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Lucidity screenshot

Lucidity

Game released: 2009

Developer: LucasArts Workshop

Production: Commercial

Platforms: Windows

Price: $10.00

Get it from: Steam
Jordan Magnuson's picture

This game was reviewed in conjunction with A Boy and His Blob. To see the comparative review click here.

A Boy and His Blob screenshot

A Boy and His Blob

Game released: 2009

Developer: WayForward Technologies

Production: Commercial

Platforms: Wii

Price: $30.00

Get it from: Amazon
Jordan Magnuson's picture

This game was reviewed in conjunction with Lucidity. To see the comparative review click here.

Beacon: Better Than an Art Game screenshot

Beacon

Game released: 2009

Developer: Chevy Ray Johnston

Production: Independent

Platforms: Windows

Price: FREE

Get it from: Developer's Website
Jordan Magnuson's picture

Can one person make a game that is qualitatively better than many triple-A titles? How about if that person has forty-eight hours to do it in? How about if we force them to make this game around a certain theme, and we don’t give them that theme until just before they start work? And for good measure, let’s say they can’t use a single premade resource: no bringing in code, or graphics, or sounds of any kind. Sound impossible already?

Many of you may know about LD, and you see where I’m going with this. For the rest of you, there’s a game creation contest out there that has all the restrictions I’ve cited above. It’s called Ludum Dare, and it takes place every three to four months, with the last iteration (#15) having happened a few weeks ago. For Ludum Dare 15 the theme was “caverns,” and one man, Chevy Ray Johnston, won the contest with a game called Beacon, a game so nice it makes me giddy to play. Read more »

Photopia: Not a Mediocre Short Story screenshot

Photopia

Game released: 1998

Developer: Adam Cadre

Production: Independent

Platforms: Glulx, Z-Machine

Price: FREE

Get it from: IFDB
Jordan Magnuson's picture

If you have not played Photopia, you should play it now. You should play it because it is a beautiful work, but if that’s not enough to encourage you, you should play it because it is a very important game, and it is very short. Really, if you’re not interested in taking an hour out of your day to play one of the most significant pieces of interactive fiction of the last twenty years, then you probably won’t be interested in what I have to say anyway. All games should be experienced before they are analyzed, but some games absolutely need to be, or they cannot be analyzed at all. Photopia is one such game.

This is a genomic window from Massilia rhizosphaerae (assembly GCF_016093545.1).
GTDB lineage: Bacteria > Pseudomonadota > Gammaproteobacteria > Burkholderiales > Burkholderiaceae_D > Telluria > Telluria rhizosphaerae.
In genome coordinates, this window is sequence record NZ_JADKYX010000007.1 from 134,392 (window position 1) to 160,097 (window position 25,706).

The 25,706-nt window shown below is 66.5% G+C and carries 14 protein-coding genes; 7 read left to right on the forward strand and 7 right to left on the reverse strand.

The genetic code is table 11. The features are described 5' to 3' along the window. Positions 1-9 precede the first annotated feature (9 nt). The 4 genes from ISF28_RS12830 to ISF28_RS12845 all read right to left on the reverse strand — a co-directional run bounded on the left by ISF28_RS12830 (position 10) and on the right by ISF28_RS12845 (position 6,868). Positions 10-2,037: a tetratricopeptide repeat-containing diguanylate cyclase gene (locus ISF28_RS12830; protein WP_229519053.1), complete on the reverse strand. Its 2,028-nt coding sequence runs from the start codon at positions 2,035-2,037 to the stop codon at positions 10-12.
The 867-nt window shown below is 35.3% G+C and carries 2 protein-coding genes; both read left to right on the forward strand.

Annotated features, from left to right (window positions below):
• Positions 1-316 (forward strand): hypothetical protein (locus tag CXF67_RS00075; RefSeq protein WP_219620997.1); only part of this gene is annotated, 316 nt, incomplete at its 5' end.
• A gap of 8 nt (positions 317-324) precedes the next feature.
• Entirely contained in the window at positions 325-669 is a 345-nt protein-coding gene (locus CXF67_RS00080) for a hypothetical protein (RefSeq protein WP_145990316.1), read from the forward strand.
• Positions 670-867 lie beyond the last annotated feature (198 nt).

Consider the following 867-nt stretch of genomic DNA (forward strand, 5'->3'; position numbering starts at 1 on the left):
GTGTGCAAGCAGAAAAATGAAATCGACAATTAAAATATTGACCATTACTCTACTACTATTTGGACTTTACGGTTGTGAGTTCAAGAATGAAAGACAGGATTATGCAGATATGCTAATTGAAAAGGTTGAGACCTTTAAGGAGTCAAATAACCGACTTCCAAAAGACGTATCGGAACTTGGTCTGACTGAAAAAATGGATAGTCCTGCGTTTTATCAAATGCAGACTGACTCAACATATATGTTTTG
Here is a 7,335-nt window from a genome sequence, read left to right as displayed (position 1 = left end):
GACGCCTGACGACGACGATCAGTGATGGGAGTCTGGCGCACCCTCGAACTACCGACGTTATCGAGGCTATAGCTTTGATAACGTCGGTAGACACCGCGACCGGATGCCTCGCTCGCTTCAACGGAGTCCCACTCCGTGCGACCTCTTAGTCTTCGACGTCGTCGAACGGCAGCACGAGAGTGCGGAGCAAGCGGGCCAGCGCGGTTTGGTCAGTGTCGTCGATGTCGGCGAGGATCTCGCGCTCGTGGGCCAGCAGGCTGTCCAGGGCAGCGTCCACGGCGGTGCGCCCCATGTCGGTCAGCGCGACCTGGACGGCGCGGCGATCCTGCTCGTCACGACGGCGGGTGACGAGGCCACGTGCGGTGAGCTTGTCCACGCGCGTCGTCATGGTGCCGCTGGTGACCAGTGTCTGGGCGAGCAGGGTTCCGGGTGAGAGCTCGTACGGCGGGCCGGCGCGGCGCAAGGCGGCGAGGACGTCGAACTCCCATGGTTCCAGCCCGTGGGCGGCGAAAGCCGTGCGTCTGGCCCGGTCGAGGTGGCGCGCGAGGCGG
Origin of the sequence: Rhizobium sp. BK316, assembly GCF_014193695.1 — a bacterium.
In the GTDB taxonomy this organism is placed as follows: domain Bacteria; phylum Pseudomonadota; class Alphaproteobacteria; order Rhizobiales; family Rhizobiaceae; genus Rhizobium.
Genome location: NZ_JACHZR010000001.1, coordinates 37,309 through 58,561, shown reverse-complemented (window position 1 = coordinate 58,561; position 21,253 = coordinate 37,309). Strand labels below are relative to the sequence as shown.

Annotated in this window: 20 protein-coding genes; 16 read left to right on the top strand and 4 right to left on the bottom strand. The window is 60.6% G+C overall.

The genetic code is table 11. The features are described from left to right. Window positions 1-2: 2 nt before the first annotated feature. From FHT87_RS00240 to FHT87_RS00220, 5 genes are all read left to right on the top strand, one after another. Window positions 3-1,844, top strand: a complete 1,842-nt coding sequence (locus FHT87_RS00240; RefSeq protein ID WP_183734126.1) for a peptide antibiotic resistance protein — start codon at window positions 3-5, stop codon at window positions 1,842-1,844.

If you have not played interactive fiction before, or if you have tried and given up, then this is a perfect chance to bite the bullet and finish a piece of IF. Because Photopia is not only short, but also very easy to play. If you shy away from IF because you don’t have the patience to read, then Photopia is made for you in its brevity; if you like to read, but shy away from IF because you don’t have the patience to learn a confusing syntax and interface, then Photopia is made for you in its simplicity and linearity. “Talk to” everyone you can, use “who am I?” and if you don’t know what else to do, try “wait”-ing a few times, or just keep walking north. I promise you, you’ll finish the game in no time. Just try not to rush through it so fast that you don’t enjoy those moments that should make you say “ah.” Read more »